Felix shrugged. "Not too much."
"I like them. I like them a lot. And I knew these were swallows, a whole flock."
"There are many birds in the New Territories. I should take my wife out there to see them."
"They almost looked real."
"But they were not, Connie?"
"No. They were magic."
"Wow! That sounds great. But can you tell me, how did you know these birds were magical?"
"Because they were bright blue, and sparkling."
"Blue's nice, but it isn't unusual for birds to be blue. Aren't bluebirds blue?"
Connie looked at Felix as if he were from another planet. "Yes, but bluebirds don't live in Hong Kong!"
"I'm sorry. I just didn't know."
"That's okay, but I don't know if you are a great doctor, if you don't know about bluebirds."
Felix chuckled as he tried to stifle his laugh. "Goodness, Connie, you're right! I'm not so hot, but you're just beautiful. So young and you know so much. Tell me about the bluebirds."
"They were swallows."
This moment was absolutely the most joyous one Felix had experienced since returning to Hong Kong. Nothing could be more wonderful than this child, even if she had some symptoms, even if she had migraines, or even the unlikely possibility of a glioma.
"They had special tails," Connie elaborated. "They looked like this." She held up her index and middle fingers in a V. "They had to be swallows, Dr. Ho, because of those tails and because they were in a flock. I saw a flock of flashing, beautiful blue swallows, and they flew funny." Connie saw the doctor's gesture. "You don't know what I mean?"
"I don't, but I bet you could explain it to me."
"OK. Swallows fly in flocks. And those flocks look like us."
"When we go into a class, the teacher wants us to line up in order, two by two, but we never do it right, and the teacher gets mad."
"She expects too much, being orderly and such."
"That's right. Look at grown-ups."
"I often do."
"When grown-ups flock, it's a crowd, and Hong Kong has many crowds. The people push and shove."
"Right. But how are we like swallows?"
"That's our flock. Birds push and shove each other. They even crash into each other when they fly. Just like us."
And she's a sociologist too, he thought. God, I have to have one. As soon as Nancy settles down, I will broach the issue. It was time.
The little girl stood up and moved to the only window in the cramped office. "Is it OK if I move around a little?"
"Please do. Whatever makes you comfortable."
Connie was tall for her age, and carried herself well. Felix guessed that she took ballet lessons, the Cantonese answer to physical fitness for girls. If something were genuinely wrong with her, which he doubted, she certainly gave no sign of it in her outward appearance. She leaned on the metal still, craning to look out of a window that, despite her height, was still too high for her. He felt sorry that the institutional-looking doctors' residence served as the only view, and the window had not been cleaned since Sir Robert Lister visited the hospital.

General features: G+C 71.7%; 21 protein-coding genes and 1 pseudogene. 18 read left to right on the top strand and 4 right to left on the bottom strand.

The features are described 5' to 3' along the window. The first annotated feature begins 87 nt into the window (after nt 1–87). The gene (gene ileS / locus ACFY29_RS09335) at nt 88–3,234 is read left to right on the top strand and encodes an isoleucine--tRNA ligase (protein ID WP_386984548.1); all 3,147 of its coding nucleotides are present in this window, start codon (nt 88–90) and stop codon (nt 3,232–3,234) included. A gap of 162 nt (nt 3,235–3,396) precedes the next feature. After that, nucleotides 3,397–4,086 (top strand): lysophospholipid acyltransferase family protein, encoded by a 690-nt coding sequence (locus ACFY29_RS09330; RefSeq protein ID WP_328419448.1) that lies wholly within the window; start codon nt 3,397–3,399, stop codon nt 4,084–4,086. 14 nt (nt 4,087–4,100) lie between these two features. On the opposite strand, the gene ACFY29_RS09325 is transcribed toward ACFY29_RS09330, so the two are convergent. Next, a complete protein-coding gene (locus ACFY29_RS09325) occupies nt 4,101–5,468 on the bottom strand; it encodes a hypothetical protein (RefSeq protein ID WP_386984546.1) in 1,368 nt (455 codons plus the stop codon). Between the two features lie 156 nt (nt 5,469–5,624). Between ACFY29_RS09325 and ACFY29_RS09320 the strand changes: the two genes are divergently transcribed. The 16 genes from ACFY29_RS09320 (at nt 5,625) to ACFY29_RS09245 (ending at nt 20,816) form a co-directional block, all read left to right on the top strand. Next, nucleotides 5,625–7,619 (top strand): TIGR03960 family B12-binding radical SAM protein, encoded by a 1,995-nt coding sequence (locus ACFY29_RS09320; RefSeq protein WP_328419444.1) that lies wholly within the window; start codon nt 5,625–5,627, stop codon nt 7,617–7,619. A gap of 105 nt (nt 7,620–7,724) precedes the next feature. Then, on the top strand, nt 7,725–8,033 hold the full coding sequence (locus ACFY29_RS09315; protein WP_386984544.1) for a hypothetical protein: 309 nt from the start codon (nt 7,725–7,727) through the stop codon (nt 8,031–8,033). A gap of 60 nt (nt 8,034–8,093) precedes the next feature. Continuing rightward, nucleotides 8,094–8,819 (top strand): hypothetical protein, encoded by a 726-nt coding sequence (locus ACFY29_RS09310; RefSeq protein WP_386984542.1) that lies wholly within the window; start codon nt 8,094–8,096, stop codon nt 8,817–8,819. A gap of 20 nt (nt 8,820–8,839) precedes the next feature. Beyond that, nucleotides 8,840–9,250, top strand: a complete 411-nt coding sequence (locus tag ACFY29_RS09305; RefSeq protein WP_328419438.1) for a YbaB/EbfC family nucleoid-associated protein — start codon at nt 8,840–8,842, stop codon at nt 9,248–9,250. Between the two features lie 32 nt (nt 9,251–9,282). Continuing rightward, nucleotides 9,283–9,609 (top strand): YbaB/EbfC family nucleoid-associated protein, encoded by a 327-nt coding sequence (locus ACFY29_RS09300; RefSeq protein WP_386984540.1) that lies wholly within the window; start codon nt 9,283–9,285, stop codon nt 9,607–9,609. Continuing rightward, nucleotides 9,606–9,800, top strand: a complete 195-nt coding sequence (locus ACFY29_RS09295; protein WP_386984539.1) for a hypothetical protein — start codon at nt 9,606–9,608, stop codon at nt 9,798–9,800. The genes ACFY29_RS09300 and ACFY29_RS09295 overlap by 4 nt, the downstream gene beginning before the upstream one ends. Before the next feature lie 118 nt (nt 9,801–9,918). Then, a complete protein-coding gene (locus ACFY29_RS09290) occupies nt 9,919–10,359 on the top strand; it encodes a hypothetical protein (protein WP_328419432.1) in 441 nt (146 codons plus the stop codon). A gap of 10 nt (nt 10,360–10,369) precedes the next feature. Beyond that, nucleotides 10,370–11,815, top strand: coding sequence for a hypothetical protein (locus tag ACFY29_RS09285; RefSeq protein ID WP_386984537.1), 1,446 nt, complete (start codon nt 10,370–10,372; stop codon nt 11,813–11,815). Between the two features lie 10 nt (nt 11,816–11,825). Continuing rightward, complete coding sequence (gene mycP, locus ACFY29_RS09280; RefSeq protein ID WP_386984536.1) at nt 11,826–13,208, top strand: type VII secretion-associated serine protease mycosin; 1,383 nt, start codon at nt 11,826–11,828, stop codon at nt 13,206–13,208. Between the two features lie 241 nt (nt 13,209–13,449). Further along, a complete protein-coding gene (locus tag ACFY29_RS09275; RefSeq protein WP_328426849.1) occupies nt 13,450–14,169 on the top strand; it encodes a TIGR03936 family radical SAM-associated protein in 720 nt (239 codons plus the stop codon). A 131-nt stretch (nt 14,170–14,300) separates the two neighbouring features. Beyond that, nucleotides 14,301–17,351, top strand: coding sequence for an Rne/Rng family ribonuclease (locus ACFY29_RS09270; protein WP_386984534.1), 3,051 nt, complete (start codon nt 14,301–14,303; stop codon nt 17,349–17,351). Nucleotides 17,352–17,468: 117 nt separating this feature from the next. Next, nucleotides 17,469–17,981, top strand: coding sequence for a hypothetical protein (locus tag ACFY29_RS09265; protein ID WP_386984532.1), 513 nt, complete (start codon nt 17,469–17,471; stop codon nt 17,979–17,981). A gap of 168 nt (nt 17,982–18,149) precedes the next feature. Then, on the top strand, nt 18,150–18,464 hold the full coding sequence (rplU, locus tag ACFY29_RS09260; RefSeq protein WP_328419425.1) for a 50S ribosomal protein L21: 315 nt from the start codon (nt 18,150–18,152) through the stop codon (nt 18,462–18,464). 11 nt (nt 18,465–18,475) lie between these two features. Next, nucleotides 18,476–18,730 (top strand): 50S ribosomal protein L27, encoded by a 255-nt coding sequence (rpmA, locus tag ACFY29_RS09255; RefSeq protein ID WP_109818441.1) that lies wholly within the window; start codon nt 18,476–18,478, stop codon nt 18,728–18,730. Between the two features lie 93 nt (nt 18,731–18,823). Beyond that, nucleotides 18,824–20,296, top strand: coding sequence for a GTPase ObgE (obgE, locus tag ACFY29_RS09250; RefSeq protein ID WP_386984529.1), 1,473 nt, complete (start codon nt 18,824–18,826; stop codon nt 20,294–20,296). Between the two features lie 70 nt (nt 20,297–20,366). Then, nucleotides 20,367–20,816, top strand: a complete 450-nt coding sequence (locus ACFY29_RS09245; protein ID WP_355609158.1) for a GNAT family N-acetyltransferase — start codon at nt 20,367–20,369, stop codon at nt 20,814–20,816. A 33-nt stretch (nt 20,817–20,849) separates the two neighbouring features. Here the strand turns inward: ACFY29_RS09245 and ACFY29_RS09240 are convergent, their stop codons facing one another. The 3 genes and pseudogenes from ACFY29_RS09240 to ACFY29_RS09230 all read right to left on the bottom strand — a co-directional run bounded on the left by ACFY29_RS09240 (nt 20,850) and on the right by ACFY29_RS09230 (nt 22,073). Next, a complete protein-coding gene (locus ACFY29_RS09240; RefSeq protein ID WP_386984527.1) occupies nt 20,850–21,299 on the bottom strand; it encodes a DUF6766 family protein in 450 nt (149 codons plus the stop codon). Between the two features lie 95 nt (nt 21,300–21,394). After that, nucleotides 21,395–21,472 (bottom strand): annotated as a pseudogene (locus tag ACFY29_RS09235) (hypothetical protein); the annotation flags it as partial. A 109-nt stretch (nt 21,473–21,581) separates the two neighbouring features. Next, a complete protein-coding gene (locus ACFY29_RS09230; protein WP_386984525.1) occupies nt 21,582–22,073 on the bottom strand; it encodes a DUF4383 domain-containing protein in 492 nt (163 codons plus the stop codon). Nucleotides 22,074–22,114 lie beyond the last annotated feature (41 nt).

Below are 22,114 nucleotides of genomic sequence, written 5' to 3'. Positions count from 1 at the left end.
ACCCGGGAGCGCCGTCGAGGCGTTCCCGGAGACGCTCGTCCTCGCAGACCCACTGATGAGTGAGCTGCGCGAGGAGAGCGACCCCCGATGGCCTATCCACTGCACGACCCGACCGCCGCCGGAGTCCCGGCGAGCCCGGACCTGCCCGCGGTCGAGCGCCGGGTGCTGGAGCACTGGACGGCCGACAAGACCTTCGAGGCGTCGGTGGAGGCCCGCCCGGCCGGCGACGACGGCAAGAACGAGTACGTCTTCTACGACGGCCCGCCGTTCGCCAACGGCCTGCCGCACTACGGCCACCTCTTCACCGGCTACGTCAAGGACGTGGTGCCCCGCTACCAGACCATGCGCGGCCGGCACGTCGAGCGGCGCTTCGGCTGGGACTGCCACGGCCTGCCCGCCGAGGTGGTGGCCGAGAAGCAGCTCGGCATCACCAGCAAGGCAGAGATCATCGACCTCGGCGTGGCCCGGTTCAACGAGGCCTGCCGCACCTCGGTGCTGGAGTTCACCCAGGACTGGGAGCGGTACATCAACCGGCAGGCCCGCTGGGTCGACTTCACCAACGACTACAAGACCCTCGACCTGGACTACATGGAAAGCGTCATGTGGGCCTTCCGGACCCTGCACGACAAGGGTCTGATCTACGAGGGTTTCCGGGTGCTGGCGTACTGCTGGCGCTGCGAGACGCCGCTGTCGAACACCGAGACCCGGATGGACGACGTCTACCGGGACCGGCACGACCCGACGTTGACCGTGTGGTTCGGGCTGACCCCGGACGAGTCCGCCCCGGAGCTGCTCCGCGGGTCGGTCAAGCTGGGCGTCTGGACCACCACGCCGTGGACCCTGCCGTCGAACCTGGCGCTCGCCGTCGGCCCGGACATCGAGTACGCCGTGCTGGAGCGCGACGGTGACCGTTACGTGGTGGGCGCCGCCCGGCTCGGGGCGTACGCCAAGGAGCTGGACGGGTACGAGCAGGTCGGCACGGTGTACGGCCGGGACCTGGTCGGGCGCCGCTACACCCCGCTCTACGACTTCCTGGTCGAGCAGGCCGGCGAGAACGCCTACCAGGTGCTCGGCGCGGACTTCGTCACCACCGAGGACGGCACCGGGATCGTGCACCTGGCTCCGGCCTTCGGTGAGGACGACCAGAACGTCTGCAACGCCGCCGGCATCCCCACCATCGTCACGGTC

"Dr. Ho, there are not too many birds here."
"I guess not. When you said the swallows flocked in a funny way, what was so funny about them?"
"My blue swallows didn't push and shove. They stayed as one big group, and they never changed shape. They were flying fast, and the group stayed in order."
"And the parts became a whole?"
Connie turned, and even at a distance of about six feet, Felix could see the bluish cast to her eyes. He had never seen blue before. It was wonderful - but fleeting.
"Come over here and talk to me, please," he said.
She sat down at the desk again, and Felix stifled a gasp as he saw the flashes of blue, clearly visible in her black irises. Connie blinked, and the blue lights were still there.
"Connie, when you looked out the window just now, did you see the swallows?"
"No, but I'm thinking about them right now. Can I go now?"
After Connie left the office, a nurse entertained her while Felix talked with her parents. He spoke at length about migraine headaches and hallucinations in children, and as they seemed nervous, especially Mr Wu, he tried to explain that while this was not an everyday condition, juvenile migraines had some precedence, and was something Connie could live with. He asked them about her ophthalmologic work-up, and gently suggested that she might need another.
Felix slept that night and dreamed of swallows.
The next morning, Felix waited as the line to the University of Hong Kong rang five or six times. An elderly British voice finally answered. "Grantham here."
"Professor Grantham, Felix Ho here. I called because I need your advice on an especially unusual case. Yesterday I saw - "